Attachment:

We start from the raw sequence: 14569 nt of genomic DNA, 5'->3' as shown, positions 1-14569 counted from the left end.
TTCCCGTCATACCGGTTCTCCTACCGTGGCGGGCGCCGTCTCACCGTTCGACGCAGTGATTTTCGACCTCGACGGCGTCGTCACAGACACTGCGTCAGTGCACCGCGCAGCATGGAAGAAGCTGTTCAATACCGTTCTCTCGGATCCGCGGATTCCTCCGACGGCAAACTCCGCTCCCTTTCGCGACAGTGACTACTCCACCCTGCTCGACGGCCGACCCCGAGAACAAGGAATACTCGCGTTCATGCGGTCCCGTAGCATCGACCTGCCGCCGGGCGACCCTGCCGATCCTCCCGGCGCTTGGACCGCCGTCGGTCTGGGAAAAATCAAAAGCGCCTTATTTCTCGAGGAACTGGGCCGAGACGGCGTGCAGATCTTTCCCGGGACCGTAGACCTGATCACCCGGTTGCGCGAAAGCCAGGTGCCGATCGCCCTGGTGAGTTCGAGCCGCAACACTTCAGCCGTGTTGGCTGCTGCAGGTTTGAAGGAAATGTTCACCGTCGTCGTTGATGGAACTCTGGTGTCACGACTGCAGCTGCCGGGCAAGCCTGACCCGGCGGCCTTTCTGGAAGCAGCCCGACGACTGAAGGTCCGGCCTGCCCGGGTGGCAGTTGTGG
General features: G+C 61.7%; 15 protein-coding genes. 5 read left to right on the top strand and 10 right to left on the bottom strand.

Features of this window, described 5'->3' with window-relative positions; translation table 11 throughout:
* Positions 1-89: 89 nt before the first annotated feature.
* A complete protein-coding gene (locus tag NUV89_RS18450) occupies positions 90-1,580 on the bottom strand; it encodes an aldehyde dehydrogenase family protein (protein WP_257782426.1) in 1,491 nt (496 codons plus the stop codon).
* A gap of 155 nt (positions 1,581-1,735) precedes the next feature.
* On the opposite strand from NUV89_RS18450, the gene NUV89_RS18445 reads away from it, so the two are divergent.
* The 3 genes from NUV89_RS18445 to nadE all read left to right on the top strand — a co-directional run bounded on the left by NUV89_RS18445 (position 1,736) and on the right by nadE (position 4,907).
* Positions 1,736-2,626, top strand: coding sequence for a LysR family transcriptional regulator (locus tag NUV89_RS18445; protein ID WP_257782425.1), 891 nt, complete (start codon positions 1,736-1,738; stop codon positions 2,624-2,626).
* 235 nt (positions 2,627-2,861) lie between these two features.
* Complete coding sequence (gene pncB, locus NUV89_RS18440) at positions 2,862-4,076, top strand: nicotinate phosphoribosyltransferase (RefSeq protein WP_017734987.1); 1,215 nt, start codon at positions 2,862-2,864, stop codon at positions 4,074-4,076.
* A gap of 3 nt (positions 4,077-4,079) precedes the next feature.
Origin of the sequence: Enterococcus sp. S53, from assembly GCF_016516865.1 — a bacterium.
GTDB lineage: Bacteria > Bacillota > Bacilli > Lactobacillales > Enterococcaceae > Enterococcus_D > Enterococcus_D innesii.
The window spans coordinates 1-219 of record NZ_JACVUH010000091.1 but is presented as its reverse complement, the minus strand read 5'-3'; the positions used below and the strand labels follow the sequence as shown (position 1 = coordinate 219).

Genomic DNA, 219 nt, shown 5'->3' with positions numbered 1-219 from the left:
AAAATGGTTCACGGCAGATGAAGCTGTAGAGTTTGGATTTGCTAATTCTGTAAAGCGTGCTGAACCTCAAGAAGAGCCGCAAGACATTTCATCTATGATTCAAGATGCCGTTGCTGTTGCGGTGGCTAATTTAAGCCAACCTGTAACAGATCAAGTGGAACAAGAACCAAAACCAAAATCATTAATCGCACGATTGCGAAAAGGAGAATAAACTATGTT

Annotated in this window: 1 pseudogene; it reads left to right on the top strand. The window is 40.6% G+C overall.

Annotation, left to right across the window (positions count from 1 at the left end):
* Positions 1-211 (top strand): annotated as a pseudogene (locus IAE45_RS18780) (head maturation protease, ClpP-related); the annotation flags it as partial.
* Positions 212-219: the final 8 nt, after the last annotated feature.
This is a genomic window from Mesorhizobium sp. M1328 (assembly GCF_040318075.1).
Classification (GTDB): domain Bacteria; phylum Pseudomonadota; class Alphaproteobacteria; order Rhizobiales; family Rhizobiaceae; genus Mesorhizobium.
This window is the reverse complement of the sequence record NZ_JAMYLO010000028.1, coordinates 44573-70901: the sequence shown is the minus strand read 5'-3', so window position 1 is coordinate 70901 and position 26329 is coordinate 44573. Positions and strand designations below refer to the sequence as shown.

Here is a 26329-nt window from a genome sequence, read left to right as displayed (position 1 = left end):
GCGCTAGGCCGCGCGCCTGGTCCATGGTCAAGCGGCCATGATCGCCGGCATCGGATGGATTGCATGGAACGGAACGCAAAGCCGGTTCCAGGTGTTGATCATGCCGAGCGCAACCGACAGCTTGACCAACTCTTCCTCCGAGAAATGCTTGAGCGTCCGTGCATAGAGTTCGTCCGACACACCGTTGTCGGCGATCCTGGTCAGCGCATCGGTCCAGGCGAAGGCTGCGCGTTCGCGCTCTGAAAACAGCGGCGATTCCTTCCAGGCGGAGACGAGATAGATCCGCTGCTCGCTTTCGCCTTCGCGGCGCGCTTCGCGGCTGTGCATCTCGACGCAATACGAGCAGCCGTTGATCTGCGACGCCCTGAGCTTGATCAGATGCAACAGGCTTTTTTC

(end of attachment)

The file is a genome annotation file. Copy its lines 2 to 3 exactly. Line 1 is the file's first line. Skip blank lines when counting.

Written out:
TTCCCGTCATACCGGTTCTCCTACCGTGGCGGGCGCCGTCTCACCGTTCGACGCAGTGATTTTCGACCTCGACGGCGTCGTCACAGACACTGCGTCAGTGCACCGCGCAGCATGGAAGAAGCTGTTCAATACCGTTCTCTCGGATCCGCGGATTCCTCCGACGGCAAACTCCGCTCCCTTTCGCGACAGTGACTACTCCACCCTGCTCGACGGCCGACCCCGAGAACAAGGAATACTCGCGTTCATGCGGTCCCGTAGCATCGACCTGCCGCCGGGCGACCCTGCCGATCCTCCCGGCGCTTGGACCGCCGTCGGTCTGGGAAAAATCAAAAGCGCCTTATTTCTCGAGGAACTGGGCCGAGACGGCGTGCAGATCTTTCCCGGGACCGTAGACCTGATCACCCGGTTGCGCGAAAGCCAGGTGCCGATCGCCCTGGTGAGTTCGAGCCGCAACACTTCAGCCGTGTTGGCTGCTGCAGGTTTGAAGGAAATGTTCACCGTCGTCGTTGATGGAACTCTGGTGTCACGACTGCAGCTGCCGGGCAAGCCTGACCCGGCGGCCTTTCTGGAAGCAGCCCGACGACTGAAGGTCCGGCCTGCCCGGGTGGCAGTTGTGG
General features: G+C 61.7%; 15 protein-coding genes. 5 read left to right on the top strand and 10 right to left on the bottom strand.